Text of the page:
So what went wrong? There were three parts to the theory that led me to start Code Quarterly:
- There’s a market for high-quality, in-depth articles for programmers.
- By working with other writers and providing extensive editorial support, I could produce more high-quality content than I’d be able to write on my own.
- New ways of publishing (Kindle, iPad, print-on-demand, etc.) have opened up opportunities to publish (and sell) different kinds and different lengths of writing than had been feasible in the past.
As far as I can tell, I was right about point number one. Over two thousand people filled out the form on our web site to express interest in subscribing to Code Quarterly and the comment and emails I’ve received have been very enthusiastic and encourging.
Point number two, however, turned out to be the sticky wicket. I couldn’t find enough people to write the kind of stuff I wanted to publish, even with me doing a lot of editing. There was interest: almost four hundred people indicated that they might like to write for the Quarterly. But I wasn’t able to turn that interest into actual pieces: from that pool of four hundred I got thirteen writers to the point where I actually sent them a contract. Eight of those finished a first draft, three persevered to a second draft, and only one got all the way to a published article.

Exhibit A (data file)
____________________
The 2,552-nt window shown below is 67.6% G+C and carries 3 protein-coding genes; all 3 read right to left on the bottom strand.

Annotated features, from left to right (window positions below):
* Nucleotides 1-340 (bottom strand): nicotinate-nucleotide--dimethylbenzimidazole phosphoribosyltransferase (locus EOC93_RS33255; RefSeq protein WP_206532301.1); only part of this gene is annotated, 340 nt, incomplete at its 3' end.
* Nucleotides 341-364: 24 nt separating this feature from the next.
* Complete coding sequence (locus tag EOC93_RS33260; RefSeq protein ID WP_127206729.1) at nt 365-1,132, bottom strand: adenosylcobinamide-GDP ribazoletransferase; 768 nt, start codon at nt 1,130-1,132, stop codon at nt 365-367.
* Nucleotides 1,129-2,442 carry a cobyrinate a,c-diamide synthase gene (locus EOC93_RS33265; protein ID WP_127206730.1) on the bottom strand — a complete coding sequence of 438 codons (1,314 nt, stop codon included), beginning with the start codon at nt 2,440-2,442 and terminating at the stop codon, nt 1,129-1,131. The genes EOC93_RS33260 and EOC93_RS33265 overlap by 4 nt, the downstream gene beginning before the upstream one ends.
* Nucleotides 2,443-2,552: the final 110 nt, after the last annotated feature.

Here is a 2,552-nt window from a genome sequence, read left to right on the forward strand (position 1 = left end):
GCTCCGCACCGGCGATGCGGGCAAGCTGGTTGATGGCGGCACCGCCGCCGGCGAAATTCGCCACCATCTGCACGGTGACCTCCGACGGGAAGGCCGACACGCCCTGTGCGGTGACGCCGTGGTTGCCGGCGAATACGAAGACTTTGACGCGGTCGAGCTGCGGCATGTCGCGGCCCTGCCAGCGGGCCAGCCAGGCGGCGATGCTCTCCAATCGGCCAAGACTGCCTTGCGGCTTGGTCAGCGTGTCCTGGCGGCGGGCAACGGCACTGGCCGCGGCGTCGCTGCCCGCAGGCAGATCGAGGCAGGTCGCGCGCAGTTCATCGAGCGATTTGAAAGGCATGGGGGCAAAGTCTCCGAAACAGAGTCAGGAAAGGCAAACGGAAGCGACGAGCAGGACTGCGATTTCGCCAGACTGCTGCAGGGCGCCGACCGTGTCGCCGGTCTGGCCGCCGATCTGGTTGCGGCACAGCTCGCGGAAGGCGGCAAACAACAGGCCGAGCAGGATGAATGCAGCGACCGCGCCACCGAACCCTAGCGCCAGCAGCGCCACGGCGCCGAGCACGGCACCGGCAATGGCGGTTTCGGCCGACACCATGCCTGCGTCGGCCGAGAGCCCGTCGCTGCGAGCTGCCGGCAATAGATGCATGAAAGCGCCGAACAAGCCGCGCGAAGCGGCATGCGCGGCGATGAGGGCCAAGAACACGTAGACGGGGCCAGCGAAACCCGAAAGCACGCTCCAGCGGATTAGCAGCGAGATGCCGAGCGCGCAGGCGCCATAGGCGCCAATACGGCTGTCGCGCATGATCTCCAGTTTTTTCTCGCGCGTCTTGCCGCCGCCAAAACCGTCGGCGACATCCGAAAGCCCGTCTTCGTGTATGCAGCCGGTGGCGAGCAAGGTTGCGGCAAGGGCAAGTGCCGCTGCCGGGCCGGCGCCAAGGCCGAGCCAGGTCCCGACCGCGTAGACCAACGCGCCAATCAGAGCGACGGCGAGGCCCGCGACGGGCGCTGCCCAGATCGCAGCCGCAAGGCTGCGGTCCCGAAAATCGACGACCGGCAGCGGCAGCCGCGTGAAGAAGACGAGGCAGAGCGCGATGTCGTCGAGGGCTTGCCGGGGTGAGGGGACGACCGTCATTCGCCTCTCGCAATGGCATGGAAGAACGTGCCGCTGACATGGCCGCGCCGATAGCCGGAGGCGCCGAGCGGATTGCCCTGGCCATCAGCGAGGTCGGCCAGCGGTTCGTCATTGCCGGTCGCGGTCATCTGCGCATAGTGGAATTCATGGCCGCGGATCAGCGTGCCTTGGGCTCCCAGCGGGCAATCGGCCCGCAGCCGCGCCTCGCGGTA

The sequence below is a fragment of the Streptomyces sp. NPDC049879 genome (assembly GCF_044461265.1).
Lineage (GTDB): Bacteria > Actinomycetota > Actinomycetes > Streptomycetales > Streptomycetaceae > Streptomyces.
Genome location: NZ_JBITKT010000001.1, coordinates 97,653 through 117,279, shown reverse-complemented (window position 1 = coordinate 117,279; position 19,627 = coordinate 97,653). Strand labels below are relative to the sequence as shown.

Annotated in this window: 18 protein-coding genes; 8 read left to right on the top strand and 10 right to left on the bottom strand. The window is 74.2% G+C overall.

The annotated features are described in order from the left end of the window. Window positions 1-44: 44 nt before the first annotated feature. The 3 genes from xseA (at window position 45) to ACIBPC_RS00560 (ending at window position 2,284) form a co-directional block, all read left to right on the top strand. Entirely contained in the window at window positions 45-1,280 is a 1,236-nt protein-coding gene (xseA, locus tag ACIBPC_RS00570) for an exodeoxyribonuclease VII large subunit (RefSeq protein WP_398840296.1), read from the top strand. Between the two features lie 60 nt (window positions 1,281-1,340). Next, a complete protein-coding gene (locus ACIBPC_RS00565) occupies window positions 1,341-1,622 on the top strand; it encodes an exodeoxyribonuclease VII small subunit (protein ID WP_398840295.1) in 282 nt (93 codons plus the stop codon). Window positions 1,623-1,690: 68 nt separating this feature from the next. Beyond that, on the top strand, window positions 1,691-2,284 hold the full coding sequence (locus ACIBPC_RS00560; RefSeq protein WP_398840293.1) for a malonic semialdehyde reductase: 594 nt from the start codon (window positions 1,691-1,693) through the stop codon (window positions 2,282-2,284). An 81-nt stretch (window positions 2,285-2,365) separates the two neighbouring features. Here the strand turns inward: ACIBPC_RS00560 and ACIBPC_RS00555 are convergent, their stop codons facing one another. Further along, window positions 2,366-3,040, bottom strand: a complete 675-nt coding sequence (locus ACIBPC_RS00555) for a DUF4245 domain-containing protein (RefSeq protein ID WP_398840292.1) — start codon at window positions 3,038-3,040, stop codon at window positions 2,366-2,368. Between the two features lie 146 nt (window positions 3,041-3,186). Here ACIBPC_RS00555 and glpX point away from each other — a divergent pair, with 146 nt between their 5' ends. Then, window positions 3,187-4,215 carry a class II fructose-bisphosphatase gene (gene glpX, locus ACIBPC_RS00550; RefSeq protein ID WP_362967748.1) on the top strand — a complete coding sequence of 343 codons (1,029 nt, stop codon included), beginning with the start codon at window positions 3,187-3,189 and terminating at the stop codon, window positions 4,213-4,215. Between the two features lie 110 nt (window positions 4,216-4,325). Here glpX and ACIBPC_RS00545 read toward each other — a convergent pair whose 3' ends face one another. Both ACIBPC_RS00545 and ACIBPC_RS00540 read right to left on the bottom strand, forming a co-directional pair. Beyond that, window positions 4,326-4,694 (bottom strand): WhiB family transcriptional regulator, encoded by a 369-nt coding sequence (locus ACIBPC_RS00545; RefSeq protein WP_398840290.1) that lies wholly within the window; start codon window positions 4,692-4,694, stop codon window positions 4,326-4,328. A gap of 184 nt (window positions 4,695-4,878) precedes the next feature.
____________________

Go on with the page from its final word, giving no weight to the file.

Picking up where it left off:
For a while I thought, “Okay, I’ll just do most of the writing myself.” Unfortunately there turned out to be two problems with that theory: one is that I couldn’t write enough, quickly enough to make the Quarterly a viable publication. The other, even more serious problem, was that I found myself losing interest in writing on the topics Code Quarterly was supposed to be covering. I have, for some time, described myself as a writer turned programmer and a programmer turned writer. These days I’m feeling more and more like just a writer and one who wants to write about things other than just programming and computer science.
As a result, I never got Code Quarterly to the point where I could find out whether the third part of my theory was right. I’d like to think it was: two out of three wouldn’t be bad, even if not good enough for success.
I’m sorry that I wasn’t able to pull this off. It’s certainly possible that there’s something I could have done differently over the past year and a half that would have led to a more successful outcome but to continue now would be to fall prey to the sunk cost fallacy—the time and money I’ve spent are gone and spending more when my heart is no longer in it is just a recipe for ending up with less of both with no more to show for it.
My thanks to everybody who encouraged me along the way and my apologies to those who are still waiting, hoping to see something come of it. I especially want to thank Adam Solove, who did some beautiful design work, both print and web, which now, sadly, will never see the light of day and Michael Fogus, my one writer to complete an article, his interview with Rich Hickey.
Up next, I try to figure out a new career as a writer and editor. I hope to write more books but I’ve discovered, working on Code Quarterly, that I also enjoy editing other people’s writing. So if you know anyone who’s looking for a freelance or part-time development editor send them my way.